Sunday, October 3, 2010

Learning the Language of Prayer

This week I have been reading a little Joyce Huggett. She is a Greek writer and commentator (who now lives in England) - she has written several books, "The Joy of Listening to God,"  "Listening to Others," and "Learning the Language of Prayer."

Since I am spending Sunday as my day of inspiration and meditation, I thought I would share with you some of the interesting things I have learned so far from this book.

One thing is - she defines meditation and how it will work for someone who is in need of "prayer time" - not just clearing the mind time.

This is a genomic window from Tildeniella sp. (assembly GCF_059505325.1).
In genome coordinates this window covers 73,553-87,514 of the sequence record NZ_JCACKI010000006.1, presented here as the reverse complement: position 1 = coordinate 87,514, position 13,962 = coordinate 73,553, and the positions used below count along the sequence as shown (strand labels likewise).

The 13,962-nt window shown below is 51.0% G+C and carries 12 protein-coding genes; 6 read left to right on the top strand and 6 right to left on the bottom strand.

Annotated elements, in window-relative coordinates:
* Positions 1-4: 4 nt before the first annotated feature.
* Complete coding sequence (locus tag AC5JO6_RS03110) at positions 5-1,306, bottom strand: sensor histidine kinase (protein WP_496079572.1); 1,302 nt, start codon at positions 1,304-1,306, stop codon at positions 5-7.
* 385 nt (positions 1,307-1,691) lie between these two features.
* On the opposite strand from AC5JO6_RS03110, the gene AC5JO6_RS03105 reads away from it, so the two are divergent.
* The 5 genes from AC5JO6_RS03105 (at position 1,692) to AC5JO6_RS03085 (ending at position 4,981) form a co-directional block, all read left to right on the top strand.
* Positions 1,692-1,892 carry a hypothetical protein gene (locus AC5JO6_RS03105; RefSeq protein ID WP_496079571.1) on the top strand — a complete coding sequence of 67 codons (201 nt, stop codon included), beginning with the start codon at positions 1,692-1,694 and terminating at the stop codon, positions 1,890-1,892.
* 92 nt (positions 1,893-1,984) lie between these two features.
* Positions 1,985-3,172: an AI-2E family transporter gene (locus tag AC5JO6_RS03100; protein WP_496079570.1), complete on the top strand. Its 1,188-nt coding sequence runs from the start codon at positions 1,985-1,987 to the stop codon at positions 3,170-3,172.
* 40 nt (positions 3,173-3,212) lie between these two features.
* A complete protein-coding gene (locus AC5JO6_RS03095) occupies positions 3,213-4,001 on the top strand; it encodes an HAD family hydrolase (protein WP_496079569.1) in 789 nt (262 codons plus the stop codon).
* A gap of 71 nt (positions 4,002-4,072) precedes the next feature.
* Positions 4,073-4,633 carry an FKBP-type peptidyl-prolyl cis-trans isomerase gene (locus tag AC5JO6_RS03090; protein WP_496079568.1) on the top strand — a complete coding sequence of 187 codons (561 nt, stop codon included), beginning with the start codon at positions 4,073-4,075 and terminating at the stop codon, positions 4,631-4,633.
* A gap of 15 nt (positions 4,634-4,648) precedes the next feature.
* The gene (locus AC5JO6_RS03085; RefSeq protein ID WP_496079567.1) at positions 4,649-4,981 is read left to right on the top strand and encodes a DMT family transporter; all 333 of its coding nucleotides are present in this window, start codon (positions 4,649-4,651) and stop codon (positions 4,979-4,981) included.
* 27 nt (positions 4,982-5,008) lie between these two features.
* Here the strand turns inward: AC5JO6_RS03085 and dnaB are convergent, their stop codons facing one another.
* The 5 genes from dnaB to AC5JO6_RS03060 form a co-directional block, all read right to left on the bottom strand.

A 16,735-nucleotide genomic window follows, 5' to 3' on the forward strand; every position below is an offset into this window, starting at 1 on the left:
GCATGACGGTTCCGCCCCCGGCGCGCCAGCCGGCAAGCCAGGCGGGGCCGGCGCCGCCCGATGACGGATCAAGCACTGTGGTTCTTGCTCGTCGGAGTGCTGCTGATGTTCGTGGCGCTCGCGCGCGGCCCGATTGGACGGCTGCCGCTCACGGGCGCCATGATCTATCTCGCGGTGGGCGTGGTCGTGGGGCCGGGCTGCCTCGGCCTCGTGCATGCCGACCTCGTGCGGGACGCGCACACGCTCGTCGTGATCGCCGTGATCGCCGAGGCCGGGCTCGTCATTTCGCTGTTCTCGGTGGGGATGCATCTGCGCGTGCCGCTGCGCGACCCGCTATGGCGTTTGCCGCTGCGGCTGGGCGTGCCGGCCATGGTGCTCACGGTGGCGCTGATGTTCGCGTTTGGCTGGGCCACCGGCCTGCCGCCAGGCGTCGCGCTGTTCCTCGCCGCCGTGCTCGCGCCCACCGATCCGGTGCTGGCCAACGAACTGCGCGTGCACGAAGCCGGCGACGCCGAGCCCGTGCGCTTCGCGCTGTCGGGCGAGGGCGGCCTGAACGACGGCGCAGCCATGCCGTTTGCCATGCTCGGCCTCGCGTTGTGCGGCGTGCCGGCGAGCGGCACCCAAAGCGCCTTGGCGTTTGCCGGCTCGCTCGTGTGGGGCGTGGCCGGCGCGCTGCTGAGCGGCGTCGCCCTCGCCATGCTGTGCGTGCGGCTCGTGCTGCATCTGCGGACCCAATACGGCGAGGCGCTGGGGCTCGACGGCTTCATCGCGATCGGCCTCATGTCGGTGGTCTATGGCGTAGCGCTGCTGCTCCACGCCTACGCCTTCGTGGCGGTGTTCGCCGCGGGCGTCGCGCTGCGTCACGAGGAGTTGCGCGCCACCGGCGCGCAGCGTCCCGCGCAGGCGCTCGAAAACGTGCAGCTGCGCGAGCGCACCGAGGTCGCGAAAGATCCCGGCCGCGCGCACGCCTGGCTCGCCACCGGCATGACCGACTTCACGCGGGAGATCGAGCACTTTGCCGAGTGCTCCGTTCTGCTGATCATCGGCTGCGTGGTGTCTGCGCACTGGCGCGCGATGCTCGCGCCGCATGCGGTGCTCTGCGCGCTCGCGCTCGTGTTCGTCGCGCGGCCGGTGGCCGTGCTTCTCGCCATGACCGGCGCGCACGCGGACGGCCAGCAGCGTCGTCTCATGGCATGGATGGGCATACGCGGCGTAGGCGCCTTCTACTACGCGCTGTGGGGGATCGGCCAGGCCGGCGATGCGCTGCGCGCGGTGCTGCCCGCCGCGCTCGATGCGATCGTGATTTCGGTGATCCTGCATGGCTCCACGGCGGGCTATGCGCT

This was great news for me! I tend to have a really hard time calming my brain down long enough to do a proper meditation. It is a rare day that I can completely focus. She says, "Meditation is another word people often use about prayer. But Christian mediation must not be confused with yoga, Eastern meditation or transcendental meditation. For unlike these disciplines, Christian meditation has nothing to with emptying our minds. Christian meditation engages every part of us - our mind, our emotions, our imagination, our creativity and, supremely, our will."

I like that. It engages all of the attributes and actions I hold near and dear to my heart: my mind, my emotions, my imagination, my creativity and... lord have mercy, and my will! It almost makes me want to run off and pray! But, let's be honest - it's not easy to do.